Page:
Plus, I also think that the parents would feel better to know what is going on with their child. If I adopt, I will probably keep wondering...if the conditions had been better, would the mom have kept her baby? If I had given her enough money instead of taken her child, would she have raised it?...I've thought about that. In any case, I've read about women who regret giving their children away...and even if they don't, these are still their children. A lot of women would probably be very glad to know that their children are doing well, and even to have some sort of relationship with them.

Bottom line, I don't want to be a family breaker...I have a lot of compassion with the kids who need help through adoption, but also with their parents, who are in a tough situation that forces them to give up their own flesh and blood. And here I am, happy to step in because I can't have children...but I don't want to be the bad guy and prevent them from communicating or knowing about each other, just because I have emotional needs and want a baby that is fully and only mine - something I can't ever really have (though I shouldn't say that since I am not yet giving up hope).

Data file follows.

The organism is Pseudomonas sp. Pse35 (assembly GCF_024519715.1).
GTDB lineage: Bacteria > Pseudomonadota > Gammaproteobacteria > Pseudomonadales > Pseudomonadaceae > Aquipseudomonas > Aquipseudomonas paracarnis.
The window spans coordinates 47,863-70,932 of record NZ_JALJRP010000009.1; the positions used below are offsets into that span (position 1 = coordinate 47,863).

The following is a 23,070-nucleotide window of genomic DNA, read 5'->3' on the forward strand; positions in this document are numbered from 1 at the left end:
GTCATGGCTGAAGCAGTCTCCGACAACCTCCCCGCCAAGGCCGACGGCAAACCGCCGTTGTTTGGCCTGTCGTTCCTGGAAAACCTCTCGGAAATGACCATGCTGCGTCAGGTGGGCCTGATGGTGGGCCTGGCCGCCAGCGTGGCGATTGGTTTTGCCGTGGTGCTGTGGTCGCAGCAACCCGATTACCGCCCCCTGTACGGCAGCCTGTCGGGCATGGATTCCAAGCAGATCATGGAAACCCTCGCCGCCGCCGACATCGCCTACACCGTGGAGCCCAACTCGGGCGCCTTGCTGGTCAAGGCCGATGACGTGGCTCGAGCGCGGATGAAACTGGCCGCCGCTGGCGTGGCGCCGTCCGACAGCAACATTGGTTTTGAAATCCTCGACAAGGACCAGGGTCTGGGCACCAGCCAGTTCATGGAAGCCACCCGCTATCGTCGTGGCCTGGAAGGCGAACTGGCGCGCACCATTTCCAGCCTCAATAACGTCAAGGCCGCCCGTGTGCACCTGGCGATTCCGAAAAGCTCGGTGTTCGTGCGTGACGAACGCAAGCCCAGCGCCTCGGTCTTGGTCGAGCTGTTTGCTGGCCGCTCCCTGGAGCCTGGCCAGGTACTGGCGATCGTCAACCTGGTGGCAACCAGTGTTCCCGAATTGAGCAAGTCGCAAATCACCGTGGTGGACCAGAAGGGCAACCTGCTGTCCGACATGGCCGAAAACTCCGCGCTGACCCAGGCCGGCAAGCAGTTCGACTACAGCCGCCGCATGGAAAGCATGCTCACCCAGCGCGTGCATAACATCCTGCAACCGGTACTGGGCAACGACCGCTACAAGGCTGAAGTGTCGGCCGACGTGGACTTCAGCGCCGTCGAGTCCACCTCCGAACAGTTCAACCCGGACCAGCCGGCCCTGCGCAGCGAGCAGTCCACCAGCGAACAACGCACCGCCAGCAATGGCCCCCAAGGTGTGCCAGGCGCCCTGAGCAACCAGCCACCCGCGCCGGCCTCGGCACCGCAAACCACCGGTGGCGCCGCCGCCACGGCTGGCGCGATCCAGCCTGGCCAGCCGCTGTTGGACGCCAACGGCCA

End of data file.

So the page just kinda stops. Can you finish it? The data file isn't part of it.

Anonymous said...

You have every right in the world to make choices that are right for you. You also have the right to disagree with the choices others are making.

I don't think you have the right to tell others that "repro tech" is wrong for anyone who has chosen that path. IVF has bio parents raising bio children and in the case of donor gametes many couples are chosing donors who are willing to have contact, similar to open adoption.

As far as children's rights go there are SO more pressing issues to deal with like the many many abused and neglected kids in bio families. I don't get why repro tech is such a focus for you if what you care most about are children's rights.

Repro tech is not the problem, lack of basic human kindness, responsibilty, etc., is the much bigger problem.

I don't really "get" why you are so focused on reprotech as being such an issue in the midst of today's societal breakdown.

You talk about fathers being passe. THAT has been happening for a few decades now and sperm donor scenarios are such a small percentage of the reason children end up fatherless. In fact most sperm donor kids DO have a father. You may argue that he is not the bio dad, but about 50% of kids with dads are being raised by a step dad who is not a bio dad either. So isn't divorce a bigger problem than sperm donation??